“Maybe I should visit,” she suggested.
“Archie or Ian?” I teased lightly, knowing she thought my brother was attractive.
When she didn’t respond to the good-natured taunt, I started to think something was really wrong.
“I’m worried about Griswald,” she blurted out.
My stomach dropped. I was worried about Aunt Susan’s husband, U.S. Marshal Lawrence Griswald too, but there was no way Armani could know that. I stepped closer to her. “Why?”
“Dreams,” she muttered. “Terrible dreams.”
My gut clenched. I already knew that someone was after Griswald, and while Armani’s dreams, visions, and predictions aren’t wholly accurate, there is always a kernel of truth in them. “Tell me about the dreams.”
I nodded encouragingly.
“Do you girls want chicken soup?” a voice yelled.
Glancing back, I saw Templeton, Aunt Loretta’s fiancé, standing on the porch of the house wearing a floral chintz apron and waving a soup ladle like it was a marching band leader’s baton.
“Yes!” Armani replied before I could get a word out.
Templeton waved us inside. “It’s ready.”
“I love chicken soup,” Armani said, limping past me toward the house.
Walking beside her, I reminded gently, “I’d like to hear about your dreams.”
“After food,” she declared as she grabbed a can of cola out of the refrigerator.
“It can’t be good news if it requires sustenance before delivery,” God declared.
I had no doubt he was right. Someone wanted Griswald dead. First, they’d tried to kill him at the cemetery (which was when Dad had been hurt). Then, they had shot up a hospital room. And then, a week ago, a team of six had converged on this very house.
Griswald didn’t know about that attempt, and I hadn’t figured out a way, yet, to tell him that a group of ninjas had incapacitated the attackers and spirited them away. It sounded ridiculous, and I doubted he’d believe me. The only way to confirm the veracity of the story would have been to tell him that a mobster’s bodyguard and a cop had been there also—and that was way too complicated.
I had, however, managed to convey my theory that they had been after him, not my father, at the hospital. While I didn’t have proof, and the hospital gunman that was in custody hadn’t confirmed anything, Griswald had moved out of the compound and back to the house he owned. Somehow, he’d convinced Aunt Susan not to go with him. She’d been rattling around, griping at everyone, including her sick father, ever since.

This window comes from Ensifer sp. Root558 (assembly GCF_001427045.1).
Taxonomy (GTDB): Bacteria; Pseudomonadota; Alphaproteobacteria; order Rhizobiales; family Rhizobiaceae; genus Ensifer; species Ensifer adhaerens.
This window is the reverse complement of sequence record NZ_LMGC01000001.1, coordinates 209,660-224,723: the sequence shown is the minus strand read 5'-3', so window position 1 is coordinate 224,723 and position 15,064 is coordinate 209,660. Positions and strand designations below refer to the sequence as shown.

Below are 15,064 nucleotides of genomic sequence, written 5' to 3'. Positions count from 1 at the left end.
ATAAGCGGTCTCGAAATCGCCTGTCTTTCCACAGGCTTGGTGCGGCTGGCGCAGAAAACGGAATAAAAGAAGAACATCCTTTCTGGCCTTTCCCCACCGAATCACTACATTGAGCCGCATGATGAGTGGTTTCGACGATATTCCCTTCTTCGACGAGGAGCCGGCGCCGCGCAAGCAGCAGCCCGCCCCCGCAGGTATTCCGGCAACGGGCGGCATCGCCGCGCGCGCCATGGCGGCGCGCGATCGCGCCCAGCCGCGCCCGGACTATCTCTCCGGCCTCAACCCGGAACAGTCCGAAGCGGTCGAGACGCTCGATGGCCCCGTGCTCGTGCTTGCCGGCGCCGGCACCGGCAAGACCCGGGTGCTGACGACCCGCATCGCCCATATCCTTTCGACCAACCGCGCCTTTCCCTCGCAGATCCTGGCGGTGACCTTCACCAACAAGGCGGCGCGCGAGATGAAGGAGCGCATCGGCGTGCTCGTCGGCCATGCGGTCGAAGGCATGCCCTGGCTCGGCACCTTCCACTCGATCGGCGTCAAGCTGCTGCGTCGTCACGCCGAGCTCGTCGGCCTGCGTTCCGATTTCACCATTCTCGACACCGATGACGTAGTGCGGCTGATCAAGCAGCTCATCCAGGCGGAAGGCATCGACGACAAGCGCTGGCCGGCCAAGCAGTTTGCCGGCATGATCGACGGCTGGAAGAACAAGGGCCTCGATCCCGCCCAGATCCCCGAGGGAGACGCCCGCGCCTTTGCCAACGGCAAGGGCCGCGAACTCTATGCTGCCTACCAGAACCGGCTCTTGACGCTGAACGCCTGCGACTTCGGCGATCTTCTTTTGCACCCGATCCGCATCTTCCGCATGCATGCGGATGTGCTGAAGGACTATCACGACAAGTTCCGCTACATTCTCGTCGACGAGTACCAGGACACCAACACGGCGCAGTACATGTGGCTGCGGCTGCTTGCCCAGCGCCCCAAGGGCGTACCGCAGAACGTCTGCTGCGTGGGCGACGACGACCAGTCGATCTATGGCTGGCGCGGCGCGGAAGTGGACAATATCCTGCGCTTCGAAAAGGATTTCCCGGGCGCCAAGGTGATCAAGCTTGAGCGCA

“Susan just brought some of this to Herschel. My chicken soup will heal whatever ails you,” Templeton bragged. “It’s better than penicillin.”
“I’m allergic to penicillin,” Armani muttered. “Anything’s better than that.”
The bitterness in her tone cut through me. Whatever she’d seen about Griswald had really upset her. I fought the urge to press her for details. There was no use trying to get information out of her until she was fed—not when Templeton was cooking. The man had a gift.
I forced myself to keep things positive as we sat down at the kitchen table. “Do you use a secret ingredient, Templeton?”
“Love,” he said. “I make all my food with love.”
“And he makes love with food,” Aunt Loretta confided, wobbling in on her stilettos and patting her fiancé’s butt.
“And there goes my appetite,” God groaned.
Considering Piss, the cat, had delivered a still-squirming cricket to him earlier, I was surprised he wasn’t stuffed.
As Templeton ladled steaming soup into bowls, Loretta told Armani, “Twenty-seven percent.”
“Great,” Armani replied in a tone that indicated it was anything but, as she poured her soda into the soup.
I looked away, repulsed, just in time to see Loretta scowl.
“I thought you’d be pleased,” my aunt pouted.
“I am,” Armani told her with zero enthusiasm.
“She’s tired from her trip to see Jack,” I interjected, trying to smooth things over.
“Ahhh,” Loretta nodded, turning her frown upside down. “A lover’s tryst can be exhausting. Eat more oysters.” Having delivered her advice, she tottered out of the room, calling, “You too, Templeton.”
Her lover had his back to us, but I could tell from the way his shoulders shook that he was laughing.
Meanwhile, Armani was chewing nervously on her cheek. Her concern about these dreams of hers was driving my anxiety about Griswald’s safety into the stratosphere. I swallowed nervously, wondering what I could do to help protect him when I didn’t even know who wanted him dead.